Deno is secure by default, so you will need to add some flags to allow network access or file reading depending on what you need. For this example, we need the --allow-net flag.

-- CODE language-bash keep-markup --
/* terminal */
deno run --allow-net main.ts

But what about package manager, if we need GraphQL for example?

Importing 3rd Party modules with Pika

Now it’s time to introduce a popular webpage to allow us to find ES package modules called Pika.

Pika is a CDN that provides us a simple way to search packages and take the URL to import into our project.

Let's see how to import GraphQL.

-- CODE language-javascript keep-markup --
import {
graphql,
GraphQLSchema,
GraphQLObjectType,
GraphQLString,
} from "https://cdn.pika.dev/graphql@^14.6.0";

So simple, and we know exactly where this package comes from.

Async Everywhere?

You don't need to wrap await on an async function; just using await reserved word is enough for Deno to handle async/await tasks.

Code Example Async

We can use fetch with await, so doing a request is easier in Deno. Let's see an example:

-- CODE language-javascript keep-markup --
const res = await fetch('https://jsonplaceholder.typicode.com/todos/1')
const json = await res.json();

Pros and Cons

Can you use NPM modules?

Yes, but they must be an ES module. There are tons of modules on NPM that are not compatible with Deno, so that’s a little awkward; however, as a programmer, you should not need to worry. We expect in the future Deno will find a way to handle this.

Moving from Nodejs

Moving from NodeJS to Deno could be a problem; maybe you need to ask yourself about all the dependencies you’ll need, but if Deno doesn’t support it, your answer could keep to using NodeJS.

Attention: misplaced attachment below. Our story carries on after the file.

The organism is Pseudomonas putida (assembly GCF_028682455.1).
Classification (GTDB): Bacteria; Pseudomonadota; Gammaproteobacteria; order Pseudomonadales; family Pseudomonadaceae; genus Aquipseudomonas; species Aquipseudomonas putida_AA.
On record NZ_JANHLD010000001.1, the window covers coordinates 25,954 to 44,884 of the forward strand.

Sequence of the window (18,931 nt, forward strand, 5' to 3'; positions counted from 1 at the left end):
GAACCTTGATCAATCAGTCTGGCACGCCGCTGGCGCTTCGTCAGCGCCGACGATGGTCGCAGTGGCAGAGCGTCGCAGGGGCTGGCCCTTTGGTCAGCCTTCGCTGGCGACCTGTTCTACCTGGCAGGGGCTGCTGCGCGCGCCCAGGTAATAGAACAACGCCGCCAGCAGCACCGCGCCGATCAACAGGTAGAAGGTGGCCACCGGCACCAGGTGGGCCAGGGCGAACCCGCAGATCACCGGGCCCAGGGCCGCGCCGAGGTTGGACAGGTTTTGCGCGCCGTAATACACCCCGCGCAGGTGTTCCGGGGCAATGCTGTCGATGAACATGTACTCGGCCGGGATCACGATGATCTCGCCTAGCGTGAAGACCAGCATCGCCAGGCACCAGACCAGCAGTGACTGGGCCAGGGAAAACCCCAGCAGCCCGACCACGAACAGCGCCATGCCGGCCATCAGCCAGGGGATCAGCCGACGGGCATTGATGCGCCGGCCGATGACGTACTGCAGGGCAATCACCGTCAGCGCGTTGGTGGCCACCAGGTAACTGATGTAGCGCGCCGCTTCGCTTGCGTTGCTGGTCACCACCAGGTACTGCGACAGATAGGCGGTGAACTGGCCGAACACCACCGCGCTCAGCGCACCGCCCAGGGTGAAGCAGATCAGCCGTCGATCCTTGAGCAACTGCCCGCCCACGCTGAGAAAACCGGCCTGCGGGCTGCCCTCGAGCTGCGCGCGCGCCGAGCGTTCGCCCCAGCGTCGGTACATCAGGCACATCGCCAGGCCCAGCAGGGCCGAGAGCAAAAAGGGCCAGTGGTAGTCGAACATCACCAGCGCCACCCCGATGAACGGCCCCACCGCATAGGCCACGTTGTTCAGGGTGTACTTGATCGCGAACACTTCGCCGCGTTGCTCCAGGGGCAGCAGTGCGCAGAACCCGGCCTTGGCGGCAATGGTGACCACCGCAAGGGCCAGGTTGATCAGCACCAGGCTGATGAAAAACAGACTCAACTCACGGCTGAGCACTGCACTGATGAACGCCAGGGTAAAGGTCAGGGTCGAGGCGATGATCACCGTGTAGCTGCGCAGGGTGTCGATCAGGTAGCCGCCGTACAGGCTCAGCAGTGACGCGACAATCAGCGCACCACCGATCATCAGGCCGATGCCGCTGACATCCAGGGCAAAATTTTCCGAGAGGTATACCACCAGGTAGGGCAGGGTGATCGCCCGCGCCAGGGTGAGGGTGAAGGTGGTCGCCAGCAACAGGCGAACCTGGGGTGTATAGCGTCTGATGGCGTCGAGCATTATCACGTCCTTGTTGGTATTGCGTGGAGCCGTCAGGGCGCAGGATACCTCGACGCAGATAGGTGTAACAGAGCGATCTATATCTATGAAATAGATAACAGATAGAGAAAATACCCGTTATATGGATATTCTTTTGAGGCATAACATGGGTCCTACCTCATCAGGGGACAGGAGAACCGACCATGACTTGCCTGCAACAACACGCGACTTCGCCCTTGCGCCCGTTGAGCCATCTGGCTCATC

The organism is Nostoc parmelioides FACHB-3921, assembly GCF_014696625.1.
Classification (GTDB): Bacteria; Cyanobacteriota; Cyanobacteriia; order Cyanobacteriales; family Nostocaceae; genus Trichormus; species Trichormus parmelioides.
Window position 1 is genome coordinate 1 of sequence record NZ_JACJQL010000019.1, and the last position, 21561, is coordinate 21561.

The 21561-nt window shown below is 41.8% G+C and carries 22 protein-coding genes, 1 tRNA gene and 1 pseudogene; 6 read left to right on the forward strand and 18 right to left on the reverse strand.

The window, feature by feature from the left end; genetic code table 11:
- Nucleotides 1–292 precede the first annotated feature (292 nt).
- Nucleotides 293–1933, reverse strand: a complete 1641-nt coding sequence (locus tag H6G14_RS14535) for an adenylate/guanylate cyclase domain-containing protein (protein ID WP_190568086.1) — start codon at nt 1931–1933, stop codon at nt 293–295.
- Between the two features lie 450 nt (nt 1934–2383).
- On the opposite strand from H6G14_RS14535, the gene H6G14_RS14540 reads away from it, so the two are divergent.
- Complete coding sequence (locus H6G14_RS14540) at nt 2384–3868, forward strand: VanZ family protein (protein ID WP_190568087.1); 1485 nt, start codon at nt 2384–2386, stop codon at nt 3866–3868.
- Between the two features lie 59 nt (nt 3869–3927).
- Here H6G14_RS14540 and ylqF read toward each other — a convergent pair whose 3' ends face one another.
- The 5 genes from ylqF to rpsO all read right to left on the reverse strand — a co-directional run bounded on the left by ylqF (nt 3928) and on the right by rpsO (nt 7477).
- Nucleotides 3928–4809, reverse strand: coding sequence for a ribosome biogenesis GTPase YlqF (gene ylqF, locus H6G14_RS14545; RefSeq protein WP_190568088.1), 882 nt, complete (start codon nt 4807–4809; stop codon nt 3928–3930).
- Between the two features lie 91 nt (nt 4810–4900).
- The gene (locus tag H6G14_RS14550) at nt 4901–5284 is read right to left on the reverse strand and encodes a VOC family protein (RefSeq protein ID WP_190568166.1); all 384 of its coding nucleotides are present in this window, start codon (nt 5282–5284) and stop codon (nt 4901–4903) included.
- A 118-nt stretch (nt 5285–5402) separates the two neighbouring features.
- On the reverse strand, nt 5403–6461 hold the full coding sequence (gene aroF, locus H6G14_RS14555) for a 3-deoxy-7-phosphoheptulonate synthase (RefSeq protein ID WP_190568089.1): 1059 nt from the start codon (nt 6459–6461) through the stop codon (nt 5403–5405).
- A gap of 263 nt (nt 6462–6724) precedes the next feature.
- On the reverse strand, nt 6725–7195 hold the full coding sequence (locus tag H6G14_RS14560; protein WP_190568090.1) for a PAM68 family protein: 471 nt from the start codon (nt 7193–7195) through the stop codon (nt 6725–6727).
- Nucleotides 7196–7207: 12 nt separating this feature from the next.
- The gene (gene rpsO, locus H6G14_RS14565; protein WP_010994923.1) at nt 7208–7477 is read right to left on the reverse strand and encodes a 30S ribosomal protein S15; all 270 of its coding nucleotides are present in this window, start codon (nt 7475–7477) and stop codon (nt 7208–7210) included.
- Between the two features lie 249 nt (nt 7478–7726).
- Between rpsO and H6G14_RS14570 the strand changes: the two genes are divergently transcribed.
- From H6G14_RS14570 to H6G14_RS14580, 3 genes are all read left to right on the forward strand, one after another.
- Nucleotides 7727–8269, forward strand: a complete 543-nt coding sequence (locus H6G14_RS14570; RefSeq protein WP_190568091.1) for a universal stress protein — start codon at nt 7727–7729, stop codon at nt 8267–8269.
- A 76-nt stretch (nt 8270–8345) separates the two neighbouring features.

Modules cached

Once you have your modules downloaded, Deno doesn’t do it again, but if you want you can force it in the terminal.

-- CODE language-bash keep-markup --
deno fetch --reload main.ts

Deno + Postgres

Deno was released on May 13th and we can’t wait to know how it tastes, so let’s do an example of a REST app with basic crud using Postgres as a database driver.

In the beginning, you may feel frustrated because you don’t have npm; you may start to ask, “where can I find this or that package?” And, as you know Deno is new, so there’s a lot of modules that are not supported. 

Maybe Pika or dev.land third-party modules could help you find what you are looking for. But remember, Deno is just a baby.

Recipe

We are going to use the following packages: 

  • Oak for the webserver
  • dotenv to manage environment variables 
  • Postgres as a driver to communicate with the database,

All of them come from deno.land.

Web server listening

Let’s start creating a main.ts file for the webserver.

	
import { Application, Status } from "https://deno.land/x/oak/mod.ts";
import router from "./routes.ts";

const app = new Application();
app.use(async (ctx, next) => {
  try {
    await next();
  } catch (err) {
    console.log(err);
  }
});
app.use(router.routes());
app.use(router.allowedMethods());

console.log("Listening on 8000");

await app.listen({ port: 8000 });
	

Router

Now let’s configure the routes; we are going to use get to retrieve the users, post to create a user, put undefined for an update, and delete to remove one of them.

	
import { Router } from "https://deno.land/x/oak/mod.ts";
import { findOne, findAll, insert, update, remove } from "./users.ts";
const router = new Router();
router
 .get("/users", async (context: any) => {
   context.response.body = await findAll();
 })
 .post("/users", async (context: any) => {
   const result = await context.request.body({
     contentTypes: {
       json: ["application/json"],
     },
   });
 
   const { email, name } = result.value;
 
   try {
     if (await findOne({ email })) {
       context.response.status = 400;
       context.response.body = "user already exists";
       return;
     }
     const res = await insert({ email, name });
     context.response.body = "user inserted";
   } catch (error) {
     context.response.status = 400;